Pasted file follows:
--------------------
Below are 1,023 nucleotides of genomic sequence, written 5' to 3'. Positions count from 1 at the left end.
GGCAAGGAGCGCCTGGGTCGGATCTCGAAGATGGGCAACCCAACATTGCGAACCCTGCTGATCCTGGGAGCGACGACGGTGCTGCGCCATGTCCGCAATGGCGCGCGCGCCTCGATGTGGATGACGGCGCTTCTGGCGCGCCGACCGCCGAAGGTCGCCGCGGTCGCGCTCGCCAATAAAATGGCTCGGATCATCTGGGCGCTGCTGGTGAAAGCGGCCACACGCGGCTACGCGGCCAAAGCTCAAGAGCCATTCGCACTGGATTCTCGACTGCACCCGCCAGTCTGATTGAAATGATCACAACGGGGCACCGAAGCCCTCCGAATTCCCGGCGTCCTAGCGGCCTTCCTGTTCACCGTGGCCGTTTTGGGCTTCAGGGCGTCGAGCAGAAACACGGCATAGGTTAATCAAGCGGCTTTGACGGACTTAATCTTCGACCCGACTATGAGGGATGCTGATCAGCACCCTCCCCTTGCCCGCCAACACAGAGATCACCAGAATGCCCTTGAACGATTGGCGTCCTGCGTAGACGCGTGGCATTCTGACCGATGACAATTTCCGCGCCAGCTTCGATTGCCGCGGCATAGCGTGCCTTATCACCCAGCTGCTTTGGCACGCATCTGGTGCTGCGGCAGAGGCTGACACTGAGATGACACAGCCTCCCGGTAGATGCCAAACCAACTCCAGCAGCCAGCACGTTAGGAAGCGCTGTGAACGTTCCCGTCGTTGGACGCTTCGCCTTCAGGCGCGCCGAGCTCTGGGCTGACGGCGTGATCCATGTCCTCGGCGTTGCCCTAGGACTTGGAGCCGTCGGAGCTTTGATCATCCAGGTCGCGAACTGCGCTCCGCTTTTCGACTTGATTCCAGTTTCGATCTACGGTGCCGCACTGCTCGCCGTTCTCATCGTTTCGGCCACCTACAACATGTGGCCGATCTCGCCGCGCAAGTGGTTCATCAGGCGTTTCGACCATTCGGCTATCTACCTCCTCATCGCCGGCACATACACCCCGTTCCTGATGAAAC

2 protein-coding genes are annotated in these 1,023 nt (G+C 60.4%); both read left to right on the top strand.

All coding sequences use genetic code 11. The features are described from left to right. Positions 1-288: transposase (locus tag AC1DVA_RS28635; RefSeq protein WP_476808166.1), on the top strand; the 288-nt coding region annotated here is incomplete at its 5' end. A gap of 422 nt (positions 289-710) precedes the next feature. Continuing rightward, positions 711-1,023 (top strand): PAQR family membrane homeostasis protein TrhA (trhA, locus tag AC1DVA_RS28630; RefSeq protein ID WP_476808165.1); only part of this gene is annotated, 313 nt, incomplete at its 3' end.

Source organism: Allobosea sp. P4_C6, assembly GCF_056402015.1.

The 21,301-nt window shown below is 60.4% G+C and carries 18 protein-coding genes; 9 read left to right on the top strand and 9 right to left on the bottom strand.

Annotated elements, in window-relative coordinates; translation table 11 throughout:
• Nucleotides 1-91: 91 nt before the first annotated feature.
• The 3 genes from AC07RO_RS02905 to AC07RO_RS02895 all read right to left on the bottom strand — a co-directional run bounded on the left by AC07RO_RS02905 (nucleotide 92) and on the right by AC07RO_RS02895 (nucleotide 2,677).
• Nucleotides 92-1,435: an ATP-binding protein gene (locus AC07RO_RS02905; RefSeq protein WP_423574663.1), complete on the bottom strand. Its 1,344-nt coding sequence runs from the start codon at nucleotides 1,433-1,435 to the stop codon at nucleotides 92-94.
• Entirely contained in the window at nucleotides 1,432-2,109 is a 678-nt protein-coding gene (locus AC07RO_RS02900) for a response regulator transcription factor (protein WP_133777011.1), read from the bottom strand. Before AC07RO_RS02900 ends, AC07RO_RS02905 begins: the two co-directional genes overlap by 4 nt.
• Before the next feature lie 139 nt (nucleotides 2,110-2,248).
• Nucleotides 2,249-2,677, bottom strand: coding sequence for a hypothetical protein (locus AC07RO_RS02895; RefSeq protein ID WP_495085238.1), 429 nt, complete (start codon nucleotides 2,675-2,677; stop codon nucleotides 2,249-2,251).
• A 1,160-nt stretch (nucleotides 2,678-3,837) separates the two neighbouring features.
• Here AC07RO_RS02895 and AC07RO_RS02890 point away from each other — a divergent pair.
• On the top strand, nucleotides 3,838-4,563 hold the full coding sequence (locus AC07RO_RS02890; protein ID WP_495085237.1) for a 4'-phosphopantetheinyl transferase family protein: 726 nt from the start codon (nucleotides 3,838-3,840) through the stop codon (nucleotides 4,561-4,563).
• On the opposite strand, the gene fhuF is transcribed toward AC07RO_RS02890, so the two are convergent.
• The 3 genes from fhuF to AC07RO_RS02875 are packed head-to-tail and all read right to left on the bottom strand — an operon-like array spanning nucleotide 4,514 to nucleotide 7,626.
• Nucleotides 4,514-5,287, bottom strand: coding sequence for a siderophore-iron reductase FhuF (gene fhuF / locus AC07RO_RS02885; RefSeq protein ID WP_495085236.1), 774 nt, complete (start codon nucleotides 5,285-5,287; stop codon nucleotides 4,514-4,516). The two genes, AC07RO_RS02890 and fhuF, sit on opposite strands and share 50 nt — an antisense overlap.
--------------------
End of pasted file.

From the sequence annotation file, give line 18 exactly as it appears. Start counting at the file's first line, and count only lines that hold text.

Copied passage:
• The 3 genes from fhuF to AC07RO_RS02875 are packed head-to-tail and all read right to left on the bottom strand — an operon-like array spanning nucleotide 4,514 to nucleotide 7,626.